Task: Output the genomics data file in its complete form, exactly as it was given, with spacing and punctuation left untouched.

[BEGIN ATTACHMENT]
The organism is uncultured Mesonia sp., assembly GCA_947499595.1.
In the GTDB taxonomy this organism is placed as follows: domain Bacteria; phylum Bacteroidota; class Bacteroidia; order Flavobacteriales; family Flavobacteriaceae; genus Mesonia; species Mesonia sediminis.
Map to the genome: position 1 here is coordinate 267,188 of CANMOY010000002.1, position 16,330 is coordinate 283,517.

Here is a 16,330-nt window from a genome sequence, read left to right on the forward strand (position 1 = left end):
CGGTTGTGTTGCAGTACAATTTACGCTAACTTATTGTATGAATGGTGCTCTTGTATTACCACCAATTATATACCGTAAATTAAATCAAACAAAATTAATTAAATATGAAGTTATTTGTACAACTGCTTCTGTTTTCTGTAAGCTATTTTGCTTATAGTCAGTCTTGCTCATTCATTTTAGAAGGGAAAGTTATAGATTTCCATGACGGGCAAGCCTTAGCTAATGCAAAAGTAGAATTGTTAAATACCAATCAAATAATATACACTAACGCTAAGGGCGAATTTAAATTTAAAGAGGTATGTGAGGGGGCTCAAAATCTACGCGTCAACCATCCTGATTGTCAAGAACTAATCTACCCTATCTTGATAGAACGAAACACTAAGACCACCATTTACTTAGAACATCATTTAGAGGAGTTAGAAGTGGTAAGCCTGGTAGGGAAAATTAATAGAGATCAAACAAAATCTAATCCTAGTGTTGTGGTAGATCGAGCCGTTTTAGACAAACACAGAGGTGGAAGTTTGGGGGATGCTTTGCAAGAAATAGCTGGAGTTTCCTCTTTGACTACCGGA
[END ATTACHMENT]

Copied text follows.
The organism is uncultured Mesonia sp., assembly GCA_947499595.1.
In the GTDB taxonomy this organism is placed as follows: domain Bacteria; phylum Bacteroidota; class Bacteroidia; order Flavobacteriales; family Flavobacteriaceae; genus Mesonia; species Mesonia sediminis.
Map to the genome: position 1 here is coordinate 267,188 of CANMOY010000002.1, position 16,330 is coordinate 283,517.

Here is a 16,330-nt window from a genome sequence, read left to right on the forward strand (position 1 = left end):
CGGTTGTGTTGCAGTACAATTTACGCTAACTTATTGTATGAATGGTGCTCTTGTATTACCACCAATTATATACCGTAAATTAAATCAAACAAAATTAATTAAATATGAAGTTATTTGTACAACTGCTTCTGTTTTCTGTAAGCTATTTTGCTTATAGTCAGTCTTGCTCATTCATTTTAGAAGGGAAAGTTATAGATTTCCATGACGGGCAAGCCTTAGCTAATGCAAAAGTAGAATTGTTAAATACCAATCAAATAATATACACTAACGCTAAGGGCGAATTTAAATTTAAAGAGGTATGTGAGGGGGCTCAAAATCTACGCGTCAACCATCCTGATTGTCAAGAACTAATCTACCCTATCTTGATAGAACGAAACACTAAGACCACCATTTACTTAGAACATCATTTAGAGGAGTTAGAAGTGGTAAGCCTGGTAGGGAAAATTAATAGAGATCAAACAAAATCTAATCCTAGTGTTGTGGTAGATCGAGCCGTTTTAGACAAACACAGAGGTGGAAGTTTGGGGGATGCTTTGCAAGAAATAGCTGGAGTTTCCTCTTTGACTACCGGA